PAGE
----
In the transition years from 13 to 19, a need to rebel can compete with a need to conform -- and fuse into new trends that horrify parents, fascinate sociologists and delight fad spotters out to make a quick profit. In the US and Europe, defiant bodyart such as tattoos and piercings have gone mainstream, while in London teenage slang has morphed into an urban dialect.
Like a third eye, Internet and social media -- never far away -- offer Generation Z a look past taboos in conservative cities like Islamabad, a way out of poverty in Cairo, and an antidote to roaming streets and getting in trouble in many parts. Not all is passive. Without voting or earning power, the energy of the age group can rally help for the needy, as with a group in Hungary, or drive quick changes in the big-money world of sports. This is the first installment of a monthly series on trends across the world that draws from AFP's rich network of bureaux and correspondents.
Egyptian teenager Islam stood shirtless in an upscale Cairo neighbourhood wondering what to wear, a turquoise shirt or a black sweater, as he prepared for a photo shoot. "Should I wear a tie as well?" asked Islam, 15, combing back his slick black hair. This is not a regular fashion shoot or a scene being filmed for an Egyptian film.
Behind the camera is one of Islam's friends, who plans to capture the teenager at his best. The idea is to upload Islam's pictures on social media networks like Facebook and Instagram, and collect as many "likes" as possible. Over the past four years, many Egyptian teenagers have become part of a growing circle of such "Famous People" groups on social media networks, some ultimately looking to become celebrities.
Hundreds of youngsters like Islam are a common sight in posh Cairo districts these days, carrying expensive cameras and trendy clothes in their backpacks -- ready to pose for a photo shoot wherever possible. Mostly hailing from Cairo's impoverished neighbourhoods, they seek out expensive cars and luxury villas as props. Often dressed provocatively, these teenagers are challenging taboos in a conservative Muslim society.
In Egypt, where 30 percent of the 90-million population is aged between 10 and 24, such teenagers can also be seen as challenging a repressive regime that has crushed all opposition and monopolised public space.
In the capital's upscale Maadi district where many foreigners live, Islam and nearly a dozen other teenagers from an industrial suburb hunt for locations. Sporting skinny jeans and trendy haircuts, they photograph themselves in front of imposing wrought iron and wooden gates to villas, but often get ejected by guards. "At home they don't think much of my trousers," said Islam.
"They say tight clothes are for girls, and my father hates my haircut," said Islam, as two policemen approach to briefly question them. "People shout at us or threaten to call the police. But we're not doing anything wrong. We just take pictures. It's our passion and we will continue," said Ahmed Amin, 16, who has 1,300 followers on Facebook.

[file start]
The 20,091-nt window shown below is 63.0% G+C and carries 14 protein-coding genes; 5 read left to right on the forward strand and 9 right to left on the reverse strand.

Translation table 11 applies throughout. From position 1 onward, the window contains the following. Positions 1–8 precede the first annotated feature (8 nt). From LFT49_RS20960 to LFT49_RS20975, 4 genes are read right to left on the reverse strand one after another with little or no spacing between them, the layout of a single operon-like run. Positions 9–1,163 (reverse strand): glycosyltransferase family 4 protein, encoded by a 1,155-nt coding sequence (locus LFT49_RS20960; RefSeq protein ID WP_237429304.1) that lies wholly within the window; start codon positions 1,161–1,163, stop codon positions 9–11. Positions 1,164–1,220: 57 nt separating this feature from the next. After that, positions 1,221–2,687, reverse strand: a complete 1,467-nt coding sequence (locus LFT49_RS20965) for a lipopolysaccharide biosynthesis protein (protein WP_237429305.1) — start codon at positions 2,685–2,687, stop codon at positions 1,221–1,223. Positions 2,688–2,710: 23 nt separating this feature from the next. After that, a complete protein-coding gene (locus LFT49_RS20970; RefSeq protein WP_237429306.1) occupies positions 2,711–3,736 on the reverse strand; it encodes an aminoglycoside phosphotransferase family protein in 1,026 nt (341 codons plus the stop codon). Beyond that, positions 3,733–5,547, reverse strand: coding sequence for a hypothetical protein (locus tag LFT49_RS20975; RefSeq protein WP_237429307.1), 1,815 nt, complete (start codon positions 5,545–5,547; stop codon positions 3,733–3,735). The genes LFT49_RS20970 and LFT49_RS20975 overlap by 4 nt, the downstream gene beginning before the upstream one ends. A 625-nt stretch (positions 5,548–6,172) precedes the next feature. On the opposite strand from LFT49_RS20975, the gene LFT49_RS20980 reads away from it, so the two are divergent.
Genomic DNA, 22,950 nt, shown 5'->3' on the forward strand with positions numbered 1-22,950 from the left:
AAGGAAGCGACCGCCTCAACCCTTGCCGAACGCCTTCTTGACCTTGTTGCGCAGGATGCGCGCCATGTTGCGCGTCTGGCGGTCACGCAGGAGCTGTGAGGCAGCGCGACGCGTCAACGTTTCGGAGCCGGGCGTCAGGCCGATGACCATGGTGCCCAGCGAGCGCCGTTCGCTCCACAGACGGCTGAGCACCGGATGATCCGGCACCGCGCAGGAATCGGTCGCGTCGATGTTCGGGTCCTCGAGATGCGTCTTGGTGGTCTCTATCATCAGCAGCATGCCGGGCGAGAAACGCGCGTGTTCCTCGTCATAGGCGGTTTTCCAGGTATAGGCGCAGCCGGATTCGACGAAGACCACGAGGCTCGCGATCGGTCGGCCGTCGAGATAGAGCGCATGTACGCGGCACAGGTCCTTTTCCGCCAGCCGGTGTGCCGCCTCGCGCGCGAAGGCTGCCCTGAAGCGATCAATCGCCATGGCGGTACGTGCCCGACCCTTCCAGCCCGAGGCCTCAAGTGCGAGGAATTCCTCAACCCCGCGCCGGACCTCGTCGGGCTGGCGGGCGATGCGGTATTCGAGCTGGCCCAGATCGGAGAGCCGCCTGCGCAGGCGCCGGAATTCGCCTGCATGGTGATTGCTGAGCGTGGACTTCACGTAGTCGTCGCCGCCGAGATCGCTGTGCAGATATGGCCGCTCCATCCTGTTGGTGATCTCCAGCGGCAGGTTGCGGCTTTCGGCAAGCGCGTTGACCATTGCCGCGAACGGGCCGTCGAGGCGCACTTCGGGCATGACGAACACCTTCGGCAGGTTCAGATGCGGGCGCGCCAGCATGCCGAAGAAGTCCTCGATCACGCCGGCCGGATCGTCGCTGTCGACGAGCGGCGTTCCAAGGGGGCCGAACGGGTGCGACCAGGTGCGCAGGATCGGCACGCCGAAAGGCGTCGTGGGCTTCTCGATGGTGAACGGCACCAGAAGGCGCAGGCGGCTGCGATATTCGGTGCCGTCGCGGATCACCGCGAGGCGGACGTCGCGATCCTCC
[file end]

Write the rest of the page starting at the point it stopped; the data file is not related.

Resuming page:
After several odd jobs, Amin purchased the SLR camera he now carries and he charges 35 Egyptian pounds (4.5 US dollars) for five photos. Ziad Akl, an expert on political sociology at the Cairo-based Al-Ahram Center for Political and Strategic Studies, describes the trend as a "generational conflict".
It is a clash between "youths whose morals and values are evolving and a society that denies change and diversity," Akl said. These youngsters are setting a new trend, just as more and more women and college girls have turned to conservative attire in past decades. "We are in the process of redrawing boundaries of personal freedom," said Akl.
"These youngsters feel that anyone can dress the way he wants or have haircuts or tattoos he likes." The trend is worrying the authorities, which like any other "repressive regime would like to control society", Akl said. "The police will continue to resist this phenomenon by using repressive and intimidating means." Some youngsters have ended up in police stations, but the success of Sonek Diab, 21, keeps them motivated.
A trendsetter since high school days, Diab has turned into an idol for many Egyptian youngsters. He has already shot two commercials, including one for a fast food chain that contacted him directly on his Facebook page. With his trademark dreadlocks, Diab gained fame through his photographs taken on Cairo streets. He has more than 75,000 followers on Instagram.
"I used to be stopped in shopping malls by people keen on taking pictures with me," said Diab, who now wants to make a full-time career in the fashion industry. Diab's success story serves as a motivator. "I want to become an actor or a model, or do commercials or become a television presenter," said Ahmed Zein, 16, who attends a theatre workshop."I simply love the camera." (tony Gamal-Gabriel, AFP)
Photos: AFP/Khaled Desouki